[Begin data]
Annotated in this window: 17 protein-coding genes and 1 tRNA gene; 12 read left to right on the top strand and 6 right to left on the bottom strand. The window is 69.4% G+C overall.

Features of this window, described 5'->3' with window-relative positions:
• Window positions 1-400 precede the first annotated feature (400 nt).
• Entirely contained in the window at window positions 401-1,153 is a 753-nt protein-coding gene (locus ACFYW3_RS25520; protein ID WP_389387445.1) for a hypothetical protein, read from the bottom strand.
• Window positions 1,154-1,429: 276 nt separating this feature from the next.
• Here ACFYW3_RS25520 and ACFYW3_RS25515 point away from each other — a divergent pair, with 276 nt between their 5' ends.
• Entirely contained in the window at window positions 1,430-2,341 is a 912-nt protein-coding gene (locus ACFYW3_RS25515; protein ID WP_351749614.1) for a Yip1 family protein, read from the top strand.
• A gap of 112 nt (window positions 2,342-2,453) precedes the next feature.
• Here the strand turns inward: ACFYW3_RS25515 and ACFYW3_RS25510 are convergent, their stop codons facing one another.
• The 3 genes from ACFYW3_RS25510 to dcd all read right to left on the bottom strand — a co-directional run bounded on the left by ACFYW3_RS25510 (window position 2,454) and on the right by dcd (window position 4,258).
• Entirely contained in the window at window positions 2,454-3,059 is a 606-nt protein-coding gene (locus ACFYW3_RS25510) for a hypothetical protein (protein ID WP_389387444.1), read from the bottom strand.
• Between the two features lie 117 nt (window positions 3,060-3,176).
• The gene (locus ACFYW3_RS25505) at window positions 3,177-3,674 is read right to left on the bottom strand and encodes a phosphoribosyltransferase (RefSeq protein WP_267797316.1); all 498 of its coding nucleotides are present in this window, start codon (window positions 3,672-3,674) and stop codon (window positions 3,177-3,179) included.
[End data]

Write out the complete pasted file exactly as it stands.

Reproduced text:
Annotated in this window: 17 protein-coding genes and 1 tRNA gene; 12 read left to right on the top strand and 6 right to left on the bottom strand. The window is 69.4% G+C overall.

Features of this window, described 5'->3' with window-relative positions:
• Window positions 1-400 precede the first annotated feature (400 nt).
• Entirely contained in the window at window positions 401-1,153 is a 753-nt protein-coding gene (locus ACFYW3_RS25520; protein ID WP_389387445.1) for a hypothetical protein, read from the bottom strand.
• Window positions 1,154-1,429: 276 nt separating this feature from the next.
• Here ACFYW3_RS25520 and ACFYW3_RS25515 point away from each other — a divergent pair, with 276 nt between their 5' ends.
• Entirely contained in the window at window positions 1,430-2,341 is a 912-nt protein-coding gene (locus ACFYW3_RS25515; protein ID WP_351749614.1) for a Yip1 family protein, read from the top strand.
• A gap of 112 nt (window positions 2,342-2,453) precedes the next feature.
• Here the strand turns inward: ACFYW3_RS25515 and ACFYW3_RS25510 are convergent, their stop codons facing one another.
• The 3 genes from ACFYW3_RS25510 to dcd all read right to left on the bottom strand — a co-directional run bounded on the left by ACFYW3_RS25510 (window position 2,454) and on the right by dcd (window position 4,258).
• Entirely contained in the window at window positions 2,454-3,059 is a 606-nt protein-coding gene (locus ACFYW3_RS25510) for a hypothetical protein (protein ID WP_389387444.1), read from the bottom strand.
• Between the two features lie 117 nt (window positions 3,060-3,176).
• The gene (locus ACFYW3_RS25505) at window positions 3,177-3,674 is read right to left on the bottom strand and encodes a phosphoribosyltransferase (RefSeq protein WP_267797316.1); all 498 of its coding nucleotides are present in this window, start codon (window positions 3,672-3,674) and stop codon (window positions 3,177-3,179) included.